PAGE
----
Adrian Orr, the governor of the Reserve Bank of New Zealand (RBNZ), has raised concerns about stablecoins, arguing that they are not a reliable substitute for fiat currency and are inherently unstable.
During a recent session with a parliamentary finance committee on February 12, Orr criticized stablecoins as “the biggest misnomers” and “oxymorons.”
He emphasized the central bank’s critical concern regarding decentralized digital currencies and stablecoins, highlighting their lack of stability.
Orr pointed out that stablecoins, like Bitcoin, do not fulfill the essential functions of money, such as serving as a means of exchange, a store of value, or a unit of account. He stressed that stablecoins are only as reliable as the financial health of the entities issuing them, undermining their stability claims.
Unlike fiat currencies, which are backed by the authority of parliament and supported by independent central banks to ensure low and stable inflation, Orr argued that stablecoins lack the necessary institutional backing for stability.
“The number one thing we can do is be as transparent and blunt as we can. They are speculative coins, not currency, and not central bank cash,” Orr said, advocating for greater regulatory oversight on stablecoins. He cited the United Kingdom as an example of a jurisdiction taking a rigorous approach to stablecoin regulation.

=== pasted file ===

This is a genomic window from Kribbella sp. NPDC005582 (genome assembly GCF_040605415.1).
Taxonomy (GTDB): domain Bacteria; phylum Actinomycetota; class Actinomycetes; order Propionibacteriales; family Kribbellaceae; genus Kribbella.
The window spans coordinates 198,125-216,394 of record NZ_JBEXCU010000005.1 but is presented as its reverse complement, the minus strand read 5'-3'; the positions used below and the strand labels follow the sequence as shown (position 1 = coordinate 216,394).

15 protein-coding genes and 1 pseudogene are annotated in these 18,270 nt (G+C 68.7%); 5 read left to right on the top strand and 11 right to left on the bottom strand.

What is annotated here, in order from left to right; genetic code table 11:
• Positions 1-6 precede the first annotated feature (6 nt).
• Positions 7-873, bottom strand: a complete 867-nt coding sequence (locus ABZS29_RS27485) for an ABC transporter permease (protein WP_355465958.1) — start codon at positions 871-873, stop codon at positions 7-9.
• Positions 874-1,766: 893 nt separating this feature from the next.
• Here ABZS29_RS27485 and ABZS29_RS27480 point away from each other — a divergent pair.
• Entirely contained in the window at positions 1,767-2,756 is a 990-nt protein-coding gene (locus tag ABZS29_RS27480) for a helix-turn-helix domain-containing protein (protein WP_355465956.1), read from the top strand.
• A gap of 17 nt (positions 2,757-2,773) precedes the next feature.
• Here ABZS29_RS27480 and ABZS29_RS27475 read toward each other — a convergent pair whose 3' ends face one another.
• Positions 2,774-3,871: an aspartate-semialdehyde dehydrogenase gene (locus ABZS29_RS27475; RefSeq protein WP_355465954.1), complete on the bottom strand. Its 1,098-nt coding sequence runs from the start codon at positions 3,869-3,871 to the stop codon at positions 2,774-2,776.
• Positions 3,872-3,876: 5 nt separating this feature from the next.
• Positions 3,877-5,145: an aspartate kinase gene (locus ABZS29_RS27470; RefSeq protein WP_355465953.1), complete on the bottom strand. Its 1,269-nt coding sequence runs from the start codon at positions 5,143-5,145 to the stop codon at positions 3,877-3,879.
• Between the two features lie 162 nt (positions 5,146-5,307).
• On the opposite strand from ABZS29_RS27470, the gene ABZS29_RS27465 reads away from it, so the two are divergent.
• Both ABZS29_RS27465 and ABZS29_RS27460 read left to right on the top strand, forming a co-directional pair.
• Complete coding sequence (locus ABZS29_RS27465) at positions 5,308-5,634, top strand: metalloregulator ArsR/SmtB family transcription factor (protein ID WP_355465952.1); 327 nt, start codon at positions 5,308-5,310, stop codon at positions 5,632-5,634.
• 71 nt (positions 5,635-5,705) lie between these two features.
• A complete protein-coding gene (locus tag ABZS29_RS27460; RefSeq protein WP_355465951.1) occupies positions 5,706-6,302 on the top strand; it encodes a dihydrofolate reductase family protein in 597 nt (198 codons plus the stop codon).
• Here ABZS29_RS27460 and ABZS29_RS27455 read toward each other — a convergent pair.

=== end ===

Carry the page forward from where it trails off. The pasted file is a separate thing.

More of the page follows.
This warning comes amid ongoing discussions in New Zealand regarding cryptocurrency regulation. In August 2023, a parliamentary report advised against rushing into crypto regulation, urging for coherent and consistent guidance on the treatment of digital assets under existing laws.
Furthermore, New Zealand is actively exploring options for the development of a central bank digital currency (CBDC), as it its potential benefits and drawbacks.
A July 2023 report highlighted the country’s efforts to explore high-level design options for a CBDC, considering its implications on the financial landscape.